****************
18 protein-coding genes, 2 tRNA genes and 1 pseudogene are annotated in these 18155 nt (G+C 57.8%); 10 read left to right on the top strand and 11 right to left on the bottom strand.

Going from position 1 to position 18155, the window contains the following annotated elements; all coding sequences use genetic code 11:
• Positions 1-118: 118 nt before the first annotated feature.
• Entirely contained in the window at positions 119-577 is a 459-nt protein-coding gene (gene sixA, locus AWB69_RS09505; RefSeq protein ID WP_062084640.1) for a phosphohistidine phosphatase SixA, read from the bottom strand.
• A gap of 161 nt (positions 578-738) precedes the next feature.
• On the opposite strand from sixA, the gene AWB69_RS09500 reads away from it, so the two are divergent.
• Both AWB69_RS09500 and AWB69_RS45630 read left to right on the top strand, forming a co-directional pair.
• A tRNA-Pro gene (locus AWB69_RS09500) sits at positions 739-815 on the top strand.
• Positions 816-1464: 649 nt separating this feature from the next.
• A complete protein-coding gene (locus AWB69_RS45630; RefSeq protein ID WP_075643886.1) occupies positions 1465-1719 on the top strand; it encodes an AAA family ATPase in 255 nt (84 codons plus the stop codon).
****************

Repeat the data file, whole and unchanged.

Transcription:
18 protein-coding genes, 2 tRNA genes and 1 pseudogene are annotated in these 18155 nt (G+C 57.8%); 10 read left to right on the top strand and 11 right to left on the bottom strand.

Going from position 1 to position 18155, the window contains the following annotated elements; all coding sequences use genetic code 11:
• Positions 1-118: 118 nt before the first annotated feature.
• Entirely contained in the window at positions 119-577 is a 459-nt protein-coding gene (gene sixA, locus AWB69_RS09505; RefSeq protein ID WP_062084640.1) for a phosphohistidine phosphatase SixA, read from the bottom strand.
• A gap of 161 nt (positions 578-738) precedes the next feature.
• On the opposite strand from sixA, the gene AWB69_RS09500 reads away from it, so the two are divergent.
• Both AWB69_RS09500 and AWB69_RS45630 read left to right on the top strand, forming a co-directional pair.
• A tRNA-Pro gene (locus AWB69_RS09500) sits at positions 739-815 on the top strand.
• Positions 816-1464: 649 nt separating this feature from the next.
• A complete protein-coding gene (locus AWB69_RS45630; RefSeq protein ID WP_075643886.1) occupies positions 1465-1719 on the top strand; it encodes an AAA family ATPase in 255 nt (84 codons plus the stop codon).